Health / Pharma

Gephyrin: Big Data reveals secrets about human history and disease

09th Jun `15, 01:20 PM in Health / Pharma

Gephyrin is a protein that multitasks – it regulates receptors in the brain, it has been linked with…

Suzanne Elvidge
Suzanne Elvidge Contributor

Gephyrin is a protein that multitasks – it regulates receptors in the brain, it has been linked with epilepsy, Alzheimer’s disease, schizophrenia and other neurological diseases, and it means that the body can synthesize an essential trace nutrient. Using big data, computer scientists at Washington University in St. Louis’ School of Engineering & Applied Science have been able to find out more about this hardworking protein, including its role in human history. The finding could also explain more about rapid evolutionary events and historic human migrations.

DNA can evolve to create two divergent forms, described as yin-yang haplotypes (sequences of markers). The Washington University in St. Louis researchers found a major yin-yang haplotype pair that included the gephyrin gene on human chromosome 14, according to data published in Nature Communications. This region evolved rapidly after its split, and the yin and yang forms are still seen in different populations of people around the world today.

The researchers analysed data from 3,438 people. The information came from the International HapMap Project (a partnership of scientists and funding agencies from Canada, China, Japan, Nigeria, the UK and USA to create a resource that will help researchers find genes linked with disease and treatment) and the 1000 Genomes project (a resource on human genetic variation).

The team used a technique called BlocBuster, which looks at correlations between each pair of single nucleotide polymorphisms (SNPs), and builds a network of those correlations, which shows up clusters of correlated markers.

“With an efficient algorithm and an adequate number of processors and time, we can look at every pair of SNPs, build these networks and observe clusters of interconnected SNPs,” says Sharlee Climer.

“The BlocBuster approach is a paradigm shift from the conventional methods for genome-wide association studies, or popularly known as GWAS, where one or a few markers were examined at a time,” adds Weixiong Zhan. “It is truly a data mining technique for big data like those from HapMap and 1000 Genomes projects.”

The analysis showed that up to 80% of the haplotypes could be categorised as yin or yang, and this split could be traced back to the ancestral haplotype, that of the most recent common human ancestor.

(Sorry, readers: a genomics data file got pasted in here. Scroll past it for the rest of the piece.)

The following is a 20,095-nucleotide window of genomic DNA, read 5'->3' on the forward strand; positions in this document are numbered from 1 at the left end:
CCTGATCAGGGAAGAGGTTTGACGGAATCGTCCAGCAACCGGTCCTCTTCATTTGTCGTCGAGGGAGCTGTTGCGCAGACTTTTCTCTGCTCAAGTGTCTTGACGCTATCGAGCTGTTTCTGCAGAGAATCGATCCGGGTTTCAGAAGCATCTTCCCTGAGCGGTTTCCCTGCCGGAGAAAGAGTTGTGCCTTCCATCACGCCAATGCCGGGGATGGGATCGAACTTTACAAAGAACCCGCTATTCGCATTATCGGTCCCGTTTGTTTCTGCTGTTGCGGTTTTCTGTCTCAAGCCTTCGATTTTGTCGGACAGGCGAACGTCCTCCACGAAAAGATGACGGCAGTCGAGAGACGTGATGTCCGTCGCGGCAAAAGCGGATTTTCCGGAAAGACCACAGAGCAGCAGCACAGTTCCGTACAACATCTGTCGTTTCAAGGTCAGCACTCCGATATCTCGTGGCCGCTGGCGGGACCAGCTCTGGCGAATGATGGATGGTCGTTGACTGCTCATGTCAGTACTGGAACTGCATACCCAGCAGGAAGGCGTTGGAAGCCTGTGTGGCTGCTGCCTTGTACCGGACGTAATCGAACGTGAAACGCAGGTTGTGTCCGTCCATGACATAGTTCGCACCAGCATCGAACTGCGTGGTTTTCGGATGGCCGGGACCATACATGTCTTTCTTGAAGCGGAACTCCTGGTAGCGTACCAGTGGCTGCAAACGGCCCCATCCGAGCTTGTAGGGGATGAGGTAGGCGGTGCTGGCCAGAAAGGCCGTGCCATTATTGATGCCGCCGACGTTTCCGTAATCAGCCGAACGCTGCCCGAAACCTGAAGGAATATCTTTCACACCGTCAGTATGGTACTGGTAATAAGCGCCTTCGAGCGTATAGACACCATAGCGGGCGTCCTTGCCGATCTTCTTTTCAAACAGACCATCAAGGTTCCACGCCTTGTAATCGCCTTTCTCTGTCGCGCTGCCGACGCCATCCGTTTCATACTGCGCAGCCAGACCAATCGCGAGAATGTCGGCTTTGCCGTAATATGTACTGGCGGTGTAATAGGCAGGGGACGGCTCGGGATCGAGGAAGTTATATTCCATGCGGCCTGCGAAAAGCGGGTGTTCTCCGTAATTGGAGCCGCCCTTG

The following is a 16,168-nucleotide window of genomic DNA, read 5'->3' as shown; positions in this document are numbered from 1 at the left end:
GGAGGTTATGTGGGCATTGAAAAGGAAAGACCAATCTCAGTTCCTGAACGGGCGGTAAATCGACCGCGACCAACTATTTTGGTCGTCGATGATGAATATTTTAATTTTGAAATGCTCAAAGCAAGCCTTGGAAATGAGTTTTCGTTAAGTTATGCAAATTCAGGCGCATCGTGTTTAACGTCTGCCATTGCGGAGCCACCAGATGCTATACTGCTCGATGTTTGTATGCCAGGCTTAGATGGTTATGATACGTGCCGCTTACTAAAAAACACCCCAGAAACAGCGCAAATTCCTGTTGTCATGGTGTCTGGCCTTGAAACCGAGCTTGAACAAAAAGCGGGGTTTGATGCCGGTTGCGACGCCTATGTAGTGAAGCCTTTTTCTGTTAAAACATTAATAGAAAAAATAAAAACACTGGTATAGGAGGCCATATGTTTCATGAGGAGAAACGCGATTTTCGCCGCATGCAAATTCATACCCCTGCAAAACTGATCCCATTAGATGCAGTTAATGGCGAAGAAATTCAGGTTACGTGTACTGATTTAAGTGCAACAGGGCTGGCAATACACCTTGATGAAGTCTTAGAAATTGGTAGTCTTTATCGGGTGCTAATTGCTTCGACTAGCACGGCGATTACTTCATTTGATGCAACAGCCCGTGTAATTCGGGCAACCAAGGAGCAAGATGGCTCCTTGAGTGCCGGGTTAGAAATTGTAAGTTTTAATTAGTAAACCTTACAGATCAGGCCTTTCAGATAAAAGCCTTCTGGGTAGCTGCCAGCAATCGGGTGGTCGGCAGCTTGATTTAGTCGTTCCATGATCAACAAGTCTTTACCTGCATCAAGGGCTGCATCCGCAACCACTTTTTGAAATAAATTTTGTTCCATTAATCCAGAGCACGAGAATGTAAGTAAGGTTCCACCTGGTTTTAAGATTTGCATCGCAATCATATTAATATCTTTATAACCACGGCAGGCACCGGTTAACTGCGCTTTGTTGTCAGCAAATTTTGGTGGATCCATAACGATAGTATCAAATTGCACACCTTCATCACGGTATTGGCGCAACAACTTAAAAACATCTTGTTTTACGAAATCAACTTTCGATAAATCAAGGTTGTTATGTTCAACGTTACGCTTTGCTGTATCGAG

“We observed that the ancestral haplotype split into two distinct haplotypes and subsequently underwent rapid evolution, as each haplotype possesses about 140 markers that are different from the ancestral haplotype,” says Climer. “These numerous mutations should have produced a large number of intermediate haplotypes, but the intermediates have almost entirely disappeared, and the divergent yin and yang haplotypes are prevalent in populations representing every major human ancestry.”

Looking at data from the HapMap Project, the team found that people with African origin had more yang haplotypes in the gephyrin region, while people with European origin have more yin haplotypes. Those of Asian descent have nearly equal numbers of yin and yang haplotypes – 30% of people with Japanese origin carry two yin haplotypes or two yang haplotypes, and another 30% have both a yin and a yang haplotype, reflecting the roughly equal probability of inheriting either one.

The BlocBuster technique could also be used to look at combinations of networked genetic markers that are characteristic of complex traits and diseases, and shed light on the genetic roots of disease.

“Most complex diseases arise due to a group of genetic variations interacting together,” says Climer. “Different groups of people who get a disease may be affected by different groups of variations. There is not enough power to see most of these intricate associations when looking at single markers one at a time. We’re taking a combinatorial approach — looking at combinations of markers together — and we’re able to see the patterns.”

This article originally appeared on Republished with permission.